Saturday, 3 November 2012

Deems Taylor: Suite –‘Through the Looking Glass’. Contemporary Review in the New York Times.


The New York Times review began by noting the absence of a symphony in the New York Symphony Society’s concert at the Aeolian Hall on 11 March 1923.  However it pointed out that there was the first performance of Deems Taylor’s new orchestral suite ‘Through the Looking Glass.’  Taylor’s skill as an orchestral player has been previously witnessed at a Philharmonic Society performance of his tone poem ‘The Sirens.’
The reviewer is concerned to emphasise that Mr Taylor is no ‘modern.’  ‘He is not in the new movement.  He not only can write melodies, but does, and his score is all compact of them. He can and does write intelligible and finely effective harmonies. He has skill in orchestration; and altogether he fills his music with a feeling for beauty as well as with humorous descriptive touches.’
‘The opening movement is intended to recall Lewis Carroll’s verses of dedication to the ‘Child of the pure unclouded brow’ charming in its suavity and poetical grace. The movements descriptive of the ‘Garden of Live-Flowers,’ the fight with the Jabberwock, the Looking-Glass insects and Alice’s meeting with the White Knight are all written with a genial humour and with an elaborate ingenuity in the invention of themes and the use of them for descriptive purposes that have musical value and a potency of musical development.
The epic of the ‘Jabberwocky’ and the episode of the White Knight are the most elaborate of the five. They are all very descriptive and, it may be feared, would not make all their effect if listened to ‘purely as music,’ as some distinguished programmatic musicians have wished their music to be. So Mr. Damrosch [1] announced that he would give a three-minute intermission for everybody to read the program notes: everybody having read them diligently for three minutes, the performance went on.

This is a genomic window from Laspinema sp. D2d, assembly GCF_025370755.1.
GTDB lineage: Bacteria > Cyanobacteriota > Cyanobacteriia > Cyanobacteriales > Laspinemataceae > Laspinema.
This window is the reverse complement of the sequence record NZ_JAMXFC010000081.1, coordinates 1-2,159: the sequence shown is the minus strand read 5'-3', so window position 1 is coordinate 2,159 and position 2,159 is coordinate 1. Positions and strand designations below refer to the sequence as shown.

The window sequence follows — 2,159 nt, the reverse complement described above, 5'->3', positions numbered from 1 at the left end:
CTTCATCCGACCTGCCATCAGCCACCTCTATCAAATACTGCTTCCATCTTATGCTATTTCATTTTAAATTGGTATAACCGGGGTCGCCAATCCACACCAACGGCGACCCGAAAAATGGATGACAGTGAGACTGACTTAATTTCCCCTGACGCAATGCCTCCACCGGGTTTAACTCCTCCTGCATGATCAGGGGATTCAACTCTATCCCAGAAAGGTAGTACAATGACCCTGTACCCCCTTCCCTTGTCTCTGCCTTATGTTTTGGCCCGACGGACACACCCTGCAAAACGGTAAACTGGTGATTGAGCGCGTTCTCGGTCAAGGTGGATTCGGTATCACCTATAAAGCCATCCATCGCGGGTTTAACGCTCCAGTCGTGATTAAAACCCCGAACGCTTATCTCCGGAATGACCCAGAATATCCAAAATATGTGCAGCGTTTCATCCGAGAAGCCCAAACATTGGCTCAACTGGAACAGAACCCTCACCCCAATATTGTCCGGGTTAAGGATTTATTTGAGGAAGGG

‘The piece was received with great pleasure and evidently missed none of its points in the minds of the listeners’.
‘Mr. Taylor was present in the audience instead of taking a Sunday holiday, as all well-regulated music critics should do, [2] and was called to the front of the platform to bow and shake Mr. Damrosch by the hand.’
Richard Aldrich, New York Times 12 March 1922 with minor edits

Other works in the 11 March Concert included Erno von Dohnanyi’s Violin Concerto with Albert Spalding as soloist.  The program began with Johannes Brahms’ Academic Festival Overture and concluded with ‘admirable finish and spirit’ with dances by Josef and Johann Strauss.

Notes:-
[1] Deems Taylor was at this time a regular music correspondent and reviewer for the New York World.
[2] Walter Damrosch (1862-1950) American (though born in Breslau, Germany) conductor and composer. He studied in Germany but settled in the United States in 1871. He became the conductor of the New York Oratorio and Symphonic Societies in 1885. He was director of the Damrosch Opera Company (1894-9).  In 1891 Damrosch brought Tchaikovsky to America and suggested that he compose the ‘Pathétique’ Symphony.

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